Debian GNU/Linux 11 “Bullseye” Officially Released, This Is What’s New
The Debian Project announced today the release and general availability of the long-anticipated Debian GNU/Linux 11 “Bullseye” operating system series.
More than two years in the works, Debian GNU/Linux 11 “Bullseye” is here with lots of updated components and new GNU/Linux technologies to keep up with the times. It’s powered by the Linux 5.10 LTS kernel series, which will be supported for the next five years, until December 2026, and offers improved hardware support.
Software-wise, all supported desktop environments have been updated to newer versions, including GNOME 3.38, KDE Plasma 5.20, Xfce 4.16, LXQt 0.16, LXDE 11, and MATE 1.24. Under the hood, Debian GNU/Linux 11 uses the GCC 10.2 system compiler, as well as GNU C Library 2.31, LLVM 11.0.1, and other technologies.
New features include extended driverless printing to USB devices with the new
ipp-usb package, extended driverless scanning with the new
sane-airscan package, use of the new
yescrypt password hashing format by default for better security, enablement of the systemd persistent journal functionality by default, as well as a new
open command to automatically open files from command-line with a certain app (GUI or CLI).
To provide users with a unified resource-control hierarchy, systemd now defaults to using control groups v2 (cgroupv2), but you can always re-enable the legacy cgroups using special kernel parameters.
Other noteworthy changes include out-of-the-box and native support for exFAT file system, without the use of FUSE (Filesystem in Userspace), along with the necessary tools for creating and checking exFAT filesystems, and a new input method called Fcitx 5, which can be used for Chinese, Japanese, Korean, and many other languages.
In aid of the COVID-19 pandemic, the Debian GNU/Linux 11 “Bullseye” release ships with a range of software developed by the Debian Med team that can be used for researching the COVID-19 virus on the sequence level and for fighting the pandemic with the tools used in epidemiology.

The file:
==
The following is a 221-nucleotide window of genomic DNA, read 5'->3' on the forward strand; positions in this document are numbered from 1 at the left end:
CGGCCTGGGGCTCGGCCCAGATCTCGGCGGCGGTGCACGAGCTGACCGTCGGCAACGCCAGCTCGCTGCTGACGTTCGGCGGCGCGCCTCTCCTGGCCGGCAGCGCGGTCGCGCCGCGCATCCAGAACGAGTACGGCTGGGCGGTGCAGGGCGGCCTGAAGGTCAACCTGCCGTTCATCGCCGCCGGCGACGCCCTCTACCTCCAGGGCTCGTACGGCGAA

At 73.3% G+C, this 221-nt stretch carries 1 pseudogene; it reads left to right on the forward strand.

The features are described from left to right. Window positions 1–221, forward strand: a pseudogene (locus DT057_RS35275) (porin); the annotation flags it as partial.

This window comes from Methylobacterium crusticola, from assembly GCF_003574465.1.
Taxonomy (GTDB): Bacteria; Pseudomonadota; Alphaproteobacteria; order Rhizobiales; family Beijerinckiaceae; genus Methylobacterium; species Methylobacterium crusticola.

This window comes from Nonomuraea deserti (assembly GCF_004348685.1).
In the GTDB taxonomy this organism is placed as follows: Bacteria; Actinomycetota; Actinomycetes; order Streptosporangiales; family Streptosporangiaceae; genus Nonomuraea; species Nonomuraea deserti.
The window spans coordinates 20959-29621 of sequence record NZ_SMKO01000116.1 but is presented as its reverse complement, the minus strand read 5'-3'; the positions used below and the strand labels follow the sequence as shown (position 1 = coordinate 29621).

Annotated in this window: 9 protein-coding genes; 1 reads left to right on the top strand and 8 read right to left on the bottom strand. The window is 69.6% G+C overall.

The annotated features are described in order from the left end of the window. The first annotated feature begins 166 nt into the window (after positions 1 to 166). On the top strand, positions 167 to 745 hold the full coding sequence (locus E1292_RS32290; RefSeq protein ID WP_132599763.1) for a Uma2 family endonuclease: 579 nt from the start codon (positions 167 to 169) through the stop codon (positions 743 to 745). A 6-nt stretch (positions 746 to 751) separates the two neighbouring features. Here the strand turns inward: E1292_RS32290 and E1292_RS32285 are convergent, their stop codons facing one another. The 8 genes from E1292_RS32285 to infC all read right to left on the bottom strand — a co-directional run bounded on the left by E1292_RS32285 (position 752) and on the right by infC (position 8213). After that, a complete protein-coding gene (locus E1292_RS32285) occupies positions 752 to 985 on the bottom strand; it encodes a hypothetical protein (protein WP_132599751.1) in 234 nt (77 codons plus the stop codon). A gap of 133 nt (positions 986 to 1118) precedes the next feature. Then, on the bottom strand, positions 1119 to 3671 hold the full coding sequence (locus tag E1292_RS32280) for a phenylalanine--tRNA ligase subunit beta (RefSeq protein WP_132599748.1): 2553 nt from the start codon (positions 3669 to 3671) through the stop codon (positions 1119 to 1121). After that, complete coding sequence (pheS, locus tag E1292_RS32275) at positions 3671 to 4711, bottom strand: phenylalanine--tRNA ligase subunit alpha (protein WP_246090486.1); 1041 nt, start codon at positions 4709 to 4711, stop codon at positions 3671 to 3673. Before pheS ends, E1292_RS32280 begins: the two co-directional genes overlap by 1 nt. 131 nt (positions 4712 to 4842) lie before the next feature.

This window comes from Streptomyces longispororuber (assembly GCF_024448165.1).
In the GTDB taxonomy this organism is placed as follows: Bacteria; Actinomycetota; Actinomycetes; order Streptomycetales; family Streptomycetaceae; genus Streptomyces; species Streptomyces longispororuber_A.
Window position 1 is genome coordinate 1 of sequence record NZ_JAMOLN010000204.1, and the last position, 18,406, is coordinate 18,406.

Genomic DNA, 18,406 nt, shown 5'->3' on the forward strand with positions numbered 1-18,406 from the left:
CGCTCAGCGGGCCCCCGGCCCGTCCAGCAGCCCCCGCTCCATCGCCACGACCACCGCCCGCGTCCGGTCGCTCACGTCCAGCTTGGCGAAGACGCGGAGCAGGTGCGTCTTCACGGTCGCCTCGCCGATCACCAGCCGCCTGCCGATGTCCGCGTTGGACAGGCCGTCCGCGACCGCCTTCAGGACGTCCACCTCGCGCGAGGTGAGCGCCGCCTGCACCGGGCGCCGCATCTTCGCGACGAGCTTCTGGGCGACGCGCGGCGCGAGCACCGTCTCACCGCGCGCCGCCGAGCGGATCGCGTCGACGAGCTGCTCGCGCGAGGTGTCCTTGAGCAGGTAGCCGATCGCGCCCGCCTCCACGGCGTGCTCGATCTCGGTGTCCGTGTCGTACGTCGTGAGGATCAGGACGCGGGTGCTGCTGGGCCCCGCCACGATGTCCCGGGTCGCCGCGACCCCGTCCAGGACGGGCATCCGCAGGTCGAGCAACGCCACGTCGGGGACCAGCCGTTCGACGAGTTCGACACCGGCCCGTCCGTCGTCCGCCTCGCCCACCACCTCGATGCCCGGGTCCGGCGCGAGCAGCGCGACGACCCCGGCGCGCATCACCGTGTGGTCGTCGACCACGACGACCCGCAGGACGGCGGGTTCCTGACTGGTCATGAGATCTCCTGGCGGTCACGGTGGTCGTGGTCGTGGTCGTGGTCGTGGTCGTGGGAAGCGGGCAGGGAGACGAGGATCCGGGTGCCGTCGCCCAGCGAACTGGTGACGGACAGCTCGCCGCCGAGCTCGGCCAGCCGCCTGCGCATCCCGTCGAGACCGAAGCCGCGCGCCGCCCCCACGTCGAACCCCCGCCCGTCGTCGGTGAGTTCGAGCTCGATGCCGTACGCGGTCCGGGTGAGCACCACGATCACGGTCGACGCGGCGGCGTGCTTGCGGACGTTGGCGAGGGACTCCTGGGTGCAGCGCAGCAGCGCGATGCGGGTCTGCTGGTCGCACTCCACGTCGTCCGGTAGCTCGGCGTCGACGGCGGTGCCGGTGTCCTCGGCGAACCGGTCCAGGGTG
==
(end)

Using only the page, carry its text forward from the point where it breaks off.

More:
“Besides the addition of new packages in the field of life sciences and medicine, more and more existing packages have gained Continuous Integration support,” said the Debian Project. “The effort will be continued in the next release cycle with focus on machine learning tools that are used in both fields.”
Last but not least, Debian Bullseye comes with new artwork created by Juliette Taka. Also, many of the manual pages for several projects have been greatly improved, and several language translation were updated. Check out the full release notes for more details about this release, upgrade notes, and issues to be aware of.
Debian GNU/Linux 11 “Bullseye” is available for 64-bit, 32-bit, 64-bit ARM, ARM EABI (armel), ARMv7 (armhf), MIPS Little-Endian, 64-bit MIPS Little-Endian, 64-bit PowerPC Little-Endian, and IBM System z (s390x) platforms, and it can be downloaded right now from the official website as live and installation-only images.
Debian Edu 11 “Bullseye” Released as a Complete Linux Solution for Schools
The Debian Project announced today the release and general availability of the Debian Edu (also known as Skolelinux) 11 “Bullseye” operating system as a complete Linux solution for schools.
Based on the recently released Debian GNU/Linux 11 “Bullseye” operating system series, Debian Edu 11 “Bullseye” is here to provide you with an out-of-the box environment for configuring a complete and fully capable school network.
New features in Debian Edu 11 include support for LTSP (Linux Terminal Server Project) diskless workstations and thin clients supporting the X2Go technology, iPXE network boot support for LTSP compliance, support for graphical iPXE installations, as well as standalone Samba
server with SMB2/SMB3 support.
In addition, this release introduces a new tool for setting up freeRADIUS with support for both EAP-TTLS/PAP and PEAP-MSCHAPV2 methods, improves the tool used for configuring a new system with a
Minimal profile as dedicated gateway, and makes DuckDuckGo as default search provider for both Firefox ESR and Chromium web browsers.
“The teachers themselves or their technical support can roll out a complete multi-user multi-machine study environment within a few days. Debian Edu comes with hundreds of applications pre-installed, and you can always add more packages from Debian,” said Debian Project.
Of course, Debian Edu 11 is using all the GNU/Linux technologies included in the Debian Bullseye series, such as the Linux 5.10 LTS kernel series, GCC 10.2 system compiler, GNU C Library 2.31 implementation of the C standard library, LLVM 11.0.1 compiler, and many others.
Debian Edu 11 doesn’t come with a desktop environment pre-installed despite the fact that previous releases offered a dedicated Xfce image, but you will be able to choose from the many desktop environments supported by Debian GNU/Linux, including KDE Plasma, GNOME, Xfce, LXQt, LXDE, Cinnamon, and MATE.
The desktop environments contain more than 70 educational-oriented software, and you can install even more from the Debian archives. Debian Edu 11 “
Bullseye” is available for download as Network-Installer CD images, as well as BD images for 64-bit and 32-bit systems right now from the official website.